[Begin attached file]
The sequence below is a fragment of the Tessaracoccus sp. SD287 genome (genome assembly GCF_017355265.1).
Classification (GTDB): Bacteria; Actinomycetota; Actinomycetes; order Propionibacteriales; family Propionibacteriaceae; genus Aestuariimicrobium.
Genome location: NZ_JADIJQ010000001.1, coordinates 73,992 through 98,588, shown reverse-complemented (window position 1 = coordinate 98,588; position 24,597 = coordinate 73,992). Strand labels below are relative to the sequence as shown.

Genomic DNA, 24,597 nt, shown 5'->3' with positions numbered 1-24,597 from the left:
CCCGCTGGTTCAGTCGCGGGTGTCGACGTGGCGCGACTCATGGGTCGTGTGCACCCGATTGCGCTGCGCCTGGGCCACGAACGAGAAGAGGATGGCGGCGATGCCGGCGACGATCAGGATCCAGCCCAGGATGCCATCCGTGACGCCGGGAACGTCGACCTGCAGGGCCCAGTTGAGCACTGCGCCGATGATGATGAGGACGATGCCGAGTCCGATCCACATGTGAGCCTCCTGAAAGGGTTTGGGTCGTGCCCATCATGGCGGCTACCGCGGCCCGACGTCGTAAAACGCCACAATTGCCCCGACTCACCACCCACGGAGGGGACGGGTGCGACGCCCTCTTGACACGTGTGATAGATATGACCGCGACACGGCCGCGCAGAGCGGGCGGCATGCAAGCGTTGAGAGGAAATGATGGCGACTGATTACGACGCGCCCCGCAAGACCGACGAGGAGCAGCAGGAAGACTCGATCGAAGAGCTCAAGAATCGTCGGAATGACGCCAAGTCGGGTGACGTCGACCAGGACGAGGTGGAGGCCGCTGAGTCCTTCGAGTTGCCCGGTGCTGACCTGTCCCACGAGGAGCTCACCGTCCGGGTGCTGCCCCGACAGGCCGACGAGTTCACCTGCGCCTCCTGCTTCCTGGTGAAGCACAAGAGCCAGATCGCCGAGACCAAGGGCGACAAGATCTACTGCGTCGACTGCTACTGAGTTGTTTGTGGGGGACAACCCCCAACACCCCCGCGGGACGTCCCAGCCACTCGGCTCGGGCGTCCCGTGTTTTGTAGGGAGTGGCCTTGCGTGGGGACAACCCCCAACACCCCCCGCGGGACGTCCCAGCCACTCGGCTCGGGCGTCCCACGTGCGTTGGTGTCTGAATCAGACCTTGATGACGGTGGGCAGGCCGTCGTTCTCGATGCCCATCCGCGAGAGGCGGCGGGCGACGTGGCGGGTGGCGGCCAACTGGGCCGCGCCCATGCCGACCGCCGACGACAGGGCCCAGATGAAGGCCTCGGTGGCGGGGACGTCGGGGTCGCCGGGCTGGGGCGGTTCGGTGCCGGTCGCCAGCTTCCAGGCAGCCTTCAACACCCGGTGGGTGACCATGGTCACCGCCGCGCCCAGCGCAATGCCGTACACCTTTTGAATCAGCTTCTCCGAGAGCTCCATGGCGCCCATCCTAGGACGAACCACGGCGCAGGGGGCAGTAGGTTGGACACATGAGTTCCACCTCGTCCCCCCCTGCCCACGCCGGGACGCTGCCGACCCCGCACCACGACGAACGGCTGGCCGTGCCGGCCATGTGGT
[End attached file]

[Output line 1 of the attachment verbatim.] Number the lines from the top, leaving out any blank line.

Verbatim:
The sequence below is a fragment of the Tessaracoccus sp. SD287 genome (genome assembly GCF_017355265.1).